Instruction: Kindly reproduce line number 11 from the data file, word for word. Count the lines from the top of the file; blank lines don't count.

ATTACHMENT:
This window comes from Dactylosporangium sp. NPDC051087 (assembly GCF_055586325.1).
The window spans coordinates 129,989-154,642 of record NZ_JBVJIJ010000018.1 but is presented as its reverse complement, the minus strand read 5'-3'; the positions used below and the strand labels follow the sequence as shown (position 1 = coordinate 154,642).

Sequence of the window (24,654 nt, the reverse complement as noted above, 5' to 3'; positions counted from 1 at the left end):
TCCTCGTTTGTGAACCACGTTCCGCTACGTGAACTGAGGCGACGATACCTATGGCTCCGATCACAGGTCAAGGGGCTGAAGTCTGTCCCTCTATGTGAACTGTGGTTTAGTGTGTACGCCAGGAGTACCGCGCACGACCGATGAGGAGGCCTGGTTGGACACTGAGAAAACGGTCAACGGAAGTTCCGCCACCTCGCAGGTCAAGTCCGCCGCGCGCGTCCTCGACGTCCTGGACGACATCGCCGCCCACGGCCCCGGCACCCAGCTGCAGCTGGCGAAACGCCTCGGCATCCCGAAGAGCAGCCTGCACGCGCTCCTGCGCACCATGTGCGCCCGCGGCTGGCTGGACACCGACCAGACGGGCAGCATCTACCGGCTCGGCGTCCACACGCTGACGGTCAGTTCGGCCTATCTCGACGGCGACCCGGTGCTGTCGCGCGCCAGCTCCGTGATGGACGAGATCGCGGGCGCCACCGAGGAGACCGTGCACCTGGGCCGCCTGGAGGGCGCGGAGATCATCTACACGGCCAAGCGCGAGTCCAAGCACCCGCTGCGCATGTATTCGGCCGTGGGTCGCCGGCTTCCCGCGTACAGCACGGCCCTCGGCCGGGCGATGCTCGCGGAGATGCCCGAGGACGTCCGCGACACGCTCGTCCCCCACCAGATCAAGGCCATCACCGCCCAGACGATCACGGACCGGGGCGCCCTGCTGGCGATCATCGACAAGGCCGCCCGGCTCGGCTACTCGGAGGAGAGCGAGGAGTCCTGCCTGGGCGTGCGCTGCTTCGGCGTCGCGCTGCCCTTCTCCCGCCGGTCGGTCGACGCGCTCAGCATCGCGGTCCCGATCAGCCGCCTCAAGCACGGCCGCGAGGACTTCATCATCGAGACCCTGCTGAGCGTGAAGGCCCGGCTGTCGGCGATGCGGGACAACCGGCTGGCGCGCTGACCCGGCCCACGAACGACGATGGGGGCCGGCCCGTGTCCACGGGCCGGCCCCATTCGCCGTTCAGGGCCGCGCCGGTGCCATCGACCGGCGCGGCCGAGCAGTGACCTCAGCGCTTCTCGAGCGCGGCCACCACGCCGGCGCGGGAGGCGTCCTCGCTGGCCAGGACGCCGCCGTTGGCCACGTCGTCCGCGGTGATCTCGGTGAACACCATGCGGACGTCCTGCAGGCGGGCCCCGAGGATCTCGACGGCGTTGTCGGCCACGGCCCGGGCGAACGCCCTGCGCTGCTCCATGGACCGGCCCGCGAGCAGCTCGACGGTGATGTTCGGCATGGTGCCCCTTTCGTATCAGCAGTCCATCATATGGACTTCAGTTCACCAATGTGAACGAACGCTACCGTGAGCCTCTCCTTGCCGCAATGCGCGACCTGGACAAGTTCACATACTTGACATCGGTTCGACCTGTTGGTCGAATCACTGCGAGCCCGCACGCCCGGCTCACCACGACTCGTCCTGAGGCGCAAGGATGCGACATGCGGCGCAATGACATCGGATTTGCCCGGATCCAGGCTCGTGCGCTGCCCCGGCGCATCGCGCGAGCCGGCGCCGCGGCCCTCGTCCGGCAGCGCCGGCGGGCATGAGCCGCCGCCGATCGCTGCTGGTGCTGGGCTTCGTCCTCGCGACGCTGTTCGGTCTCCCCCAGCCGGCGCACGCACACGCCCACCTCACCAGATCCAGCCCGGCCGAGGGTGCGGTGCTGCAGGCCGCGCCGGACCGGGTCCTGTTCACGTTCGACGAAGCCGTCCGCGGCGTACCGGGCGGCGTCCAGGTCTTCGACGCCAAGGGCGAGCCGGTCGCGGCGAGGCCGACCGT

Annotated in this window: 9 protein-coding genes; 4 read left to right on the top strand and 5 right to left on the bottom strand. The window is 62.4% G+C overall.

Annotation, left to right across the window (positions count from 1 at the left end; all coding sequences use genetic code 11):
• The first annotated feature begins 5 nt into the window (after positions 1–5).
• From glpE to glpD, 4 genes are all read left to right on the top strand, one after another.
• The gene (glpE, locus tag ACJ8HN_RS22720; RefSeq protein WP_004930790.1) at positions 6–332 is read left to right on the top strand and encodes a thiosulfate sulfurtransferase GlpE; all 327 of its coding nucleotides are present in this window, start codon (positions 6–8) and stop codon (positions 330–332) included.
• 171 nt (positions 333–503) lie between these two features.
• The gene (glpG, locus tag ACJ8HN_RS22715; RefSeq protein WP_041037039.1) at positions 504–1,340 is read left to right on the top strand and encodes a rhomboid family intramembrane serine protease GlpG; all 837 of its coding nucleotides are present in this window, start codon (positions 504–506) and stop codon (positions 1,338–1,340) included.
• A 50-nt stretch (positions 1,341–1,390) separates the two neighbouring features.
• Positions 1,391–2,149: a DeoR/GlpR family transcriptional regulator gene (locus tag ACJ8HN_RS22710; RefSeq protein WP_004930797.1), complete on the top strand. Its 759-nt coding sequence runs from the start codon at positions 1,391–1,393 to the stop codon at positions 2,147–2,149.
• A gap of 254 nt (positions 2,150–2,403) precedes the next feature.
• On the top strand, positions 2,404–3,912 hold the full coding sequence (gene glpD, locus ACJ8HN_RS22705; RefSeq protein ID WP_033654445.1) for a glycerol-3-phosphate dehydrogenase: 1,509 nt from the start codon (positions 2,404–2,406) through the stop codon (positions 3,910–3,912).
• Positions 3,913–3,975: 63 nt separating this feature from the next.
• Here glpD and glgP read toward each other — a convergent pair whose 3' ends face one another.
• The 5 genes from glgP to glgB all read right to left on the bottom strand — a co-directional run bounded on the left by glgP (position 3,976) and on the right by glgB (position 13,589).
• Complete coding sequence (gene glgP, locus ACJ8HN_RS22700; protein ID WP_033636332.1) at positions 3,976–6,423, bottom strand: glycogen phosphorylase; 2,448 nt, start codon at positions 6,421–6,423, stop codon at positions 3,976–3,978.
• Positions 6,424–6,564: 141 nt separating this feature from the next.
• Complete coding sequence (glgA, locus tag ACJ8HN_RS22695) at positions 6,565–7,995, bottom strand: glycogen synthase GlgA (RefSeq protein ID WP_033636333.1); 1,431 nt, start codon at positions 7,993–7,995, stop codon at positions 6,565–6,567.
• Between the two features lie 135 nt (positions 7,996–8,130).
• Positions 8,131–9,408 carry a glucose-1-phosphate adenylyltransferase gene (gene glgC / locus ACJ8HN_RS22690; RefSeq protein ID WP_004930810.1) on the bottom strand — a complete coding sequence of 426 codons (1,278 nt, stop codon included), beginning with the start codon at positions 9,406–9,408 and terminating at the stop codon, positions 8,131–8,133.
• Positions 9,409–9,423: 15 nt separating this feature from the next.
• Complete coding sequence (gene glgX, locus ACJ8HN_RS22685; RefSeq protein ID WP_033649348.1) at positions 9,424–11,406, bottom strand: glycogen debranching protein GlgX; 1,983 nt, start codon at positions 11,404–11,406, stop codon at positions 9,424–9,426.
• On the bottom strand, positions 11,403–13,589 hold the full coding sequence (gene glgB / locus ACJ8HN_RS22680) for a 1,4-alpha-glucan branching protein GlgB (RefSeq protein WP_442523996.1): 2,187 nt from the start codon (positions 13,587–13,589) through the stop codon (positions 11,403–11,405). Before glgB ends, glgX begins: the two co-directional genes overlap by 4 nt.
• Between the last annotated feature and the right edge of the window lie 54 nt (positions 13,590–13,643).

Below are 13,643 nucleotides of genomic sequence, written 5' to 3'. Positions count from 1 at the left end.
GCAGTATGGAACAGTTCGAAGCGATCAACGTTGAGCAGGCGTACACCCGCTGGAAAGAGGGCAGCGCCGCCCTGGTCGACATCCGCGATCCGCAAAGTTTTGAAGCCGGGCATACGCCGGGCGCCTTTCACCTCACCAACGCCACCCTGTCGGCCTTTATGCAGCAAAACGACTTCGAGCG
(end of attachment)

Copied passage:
• The gene (glpG, locus tag ACJ8HN_RS22715; RefSeq protein WP_041037039.1) at positions 504–1,340 is read left to right on the top strand and encodes a rhomboid family intramembrane serine protease GlpG; all 837 of its coding nucleotides are present in this window, start codon (positions 504–506) and stop codon (positions 1,338–1,340) included.